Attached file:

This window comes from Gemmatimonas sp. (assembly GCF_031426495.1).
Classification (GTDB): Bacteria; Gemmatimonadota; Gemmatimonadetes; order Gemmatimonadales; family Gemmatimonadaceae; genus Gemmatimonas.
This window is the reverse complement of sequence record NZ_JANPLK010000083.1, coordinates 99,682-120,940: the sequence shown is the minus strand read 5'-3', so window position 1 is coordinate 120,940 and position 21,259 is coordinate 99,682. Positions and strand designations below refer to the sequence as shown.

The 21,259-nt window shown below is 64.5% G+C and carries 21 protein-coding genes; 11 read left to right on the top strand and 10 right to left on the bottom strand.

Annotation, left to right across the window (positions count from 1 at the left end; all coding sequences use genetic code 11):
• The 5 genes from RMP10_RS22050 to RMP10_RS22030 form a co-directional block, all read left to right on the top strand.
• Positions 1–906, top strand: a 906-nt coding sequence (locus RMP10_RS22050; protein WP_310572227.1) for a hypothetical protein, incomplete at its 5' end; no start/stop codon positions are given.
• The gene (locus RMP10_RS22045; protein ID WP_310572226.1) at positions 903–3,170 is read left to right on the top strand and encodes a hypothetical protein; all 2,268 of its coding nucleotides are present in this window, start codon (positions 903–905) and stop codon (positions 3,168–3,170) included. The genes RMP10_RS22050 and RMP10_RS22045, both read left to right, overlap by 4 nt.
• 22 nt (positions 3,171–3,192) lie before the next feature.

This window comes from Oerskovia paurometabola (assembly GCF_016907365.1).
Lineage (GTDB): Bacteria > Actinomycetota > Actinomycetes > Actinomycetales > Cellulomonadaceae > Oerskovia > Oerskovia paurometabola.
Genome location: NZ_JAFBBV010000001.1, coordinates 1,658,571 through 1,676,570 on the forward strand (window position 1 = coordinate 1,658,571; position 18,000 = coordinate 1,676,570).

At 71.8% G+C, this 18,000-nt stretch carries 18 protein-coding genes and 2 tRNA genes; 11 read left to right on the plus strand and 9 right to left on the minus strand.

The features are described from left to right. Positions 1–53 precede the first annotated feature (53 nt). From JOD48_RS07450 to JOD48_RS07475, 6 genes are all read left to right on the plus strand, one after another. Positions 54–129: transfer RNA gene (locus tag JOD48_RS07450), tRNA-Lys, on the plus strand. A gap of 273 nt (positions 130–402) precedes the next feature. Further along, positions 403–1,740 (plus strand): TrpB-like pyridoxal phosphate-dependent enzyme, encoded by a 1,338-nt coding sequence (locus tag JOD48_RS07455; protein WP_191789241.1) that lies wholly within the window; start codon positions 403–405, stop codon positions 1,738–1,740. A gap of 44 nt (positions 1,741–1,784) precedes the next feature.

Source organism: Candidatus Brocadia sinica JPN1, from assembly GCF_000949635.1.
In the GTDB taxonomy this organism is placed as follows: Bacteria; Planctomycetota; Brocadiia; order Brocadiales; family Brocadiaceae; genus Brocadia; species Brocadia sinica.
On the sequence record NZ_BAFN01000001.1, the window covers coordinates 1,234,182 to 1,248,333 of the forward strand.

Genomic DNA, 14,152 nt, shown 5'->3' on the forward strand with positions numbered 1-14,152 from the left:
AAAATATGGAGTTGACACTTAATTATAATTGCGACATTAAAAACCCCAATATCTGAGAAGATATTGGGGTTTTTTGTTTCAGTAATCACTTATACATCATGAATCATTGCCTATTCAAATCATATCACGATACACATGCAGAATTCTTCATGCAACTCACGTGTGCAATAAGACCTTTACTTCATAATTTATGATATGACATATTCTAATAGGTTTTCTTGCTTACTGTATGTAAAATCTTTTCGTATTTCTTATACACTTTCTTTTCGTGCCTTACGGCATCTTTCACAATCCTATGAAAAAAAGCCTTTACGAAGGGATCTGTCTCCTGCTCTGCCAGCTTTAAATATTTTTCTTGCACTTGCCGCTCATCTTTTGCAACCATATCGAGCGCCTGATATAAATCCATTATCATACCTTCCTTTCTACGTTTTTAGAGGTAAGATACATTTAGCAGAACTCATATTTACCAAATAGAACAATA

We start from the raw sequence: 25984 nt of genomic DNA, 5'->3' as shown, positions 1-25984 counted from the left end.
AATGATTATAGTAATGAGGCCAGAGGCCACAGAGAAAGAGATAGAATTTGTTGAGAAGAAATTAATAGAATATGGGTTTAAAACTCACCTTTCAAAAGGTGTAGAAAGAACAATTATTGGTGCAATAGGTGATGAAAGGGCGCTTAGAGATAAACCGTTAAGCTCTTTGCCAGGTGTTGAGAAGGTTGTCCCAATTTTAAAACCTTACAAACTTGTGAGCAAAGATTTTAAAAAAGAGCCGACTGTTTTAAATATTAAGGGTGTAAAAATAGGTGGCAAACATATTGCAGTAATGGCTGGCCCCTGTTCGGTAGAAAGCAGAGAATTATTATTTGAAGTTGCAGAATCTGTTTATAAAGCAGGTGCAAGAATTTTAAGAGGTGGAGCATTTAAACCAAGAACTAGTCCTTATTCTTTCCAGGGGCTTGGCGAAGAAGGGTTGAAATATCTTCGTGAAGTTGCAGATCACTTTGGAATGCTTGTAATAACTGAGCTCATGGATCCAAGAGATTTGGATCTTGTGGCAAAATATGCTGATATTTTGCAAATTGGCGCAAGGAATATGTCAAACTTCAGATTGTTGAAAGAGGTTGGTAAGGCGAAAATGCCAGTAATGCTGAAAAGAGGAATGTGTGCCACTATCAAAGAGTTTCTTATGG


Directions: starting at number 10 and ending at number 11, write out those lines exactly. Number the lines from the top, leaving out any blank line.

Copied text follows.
This window comes from Oerskovia paurometabola (assembly GCF_016907365.1).
Lineage (GTDB): Bacteria > Actinomycetota > Actinomycetes > Actinomycetales > Cellulomonadaceae > Oerskovia > Oerskovia paurometabola.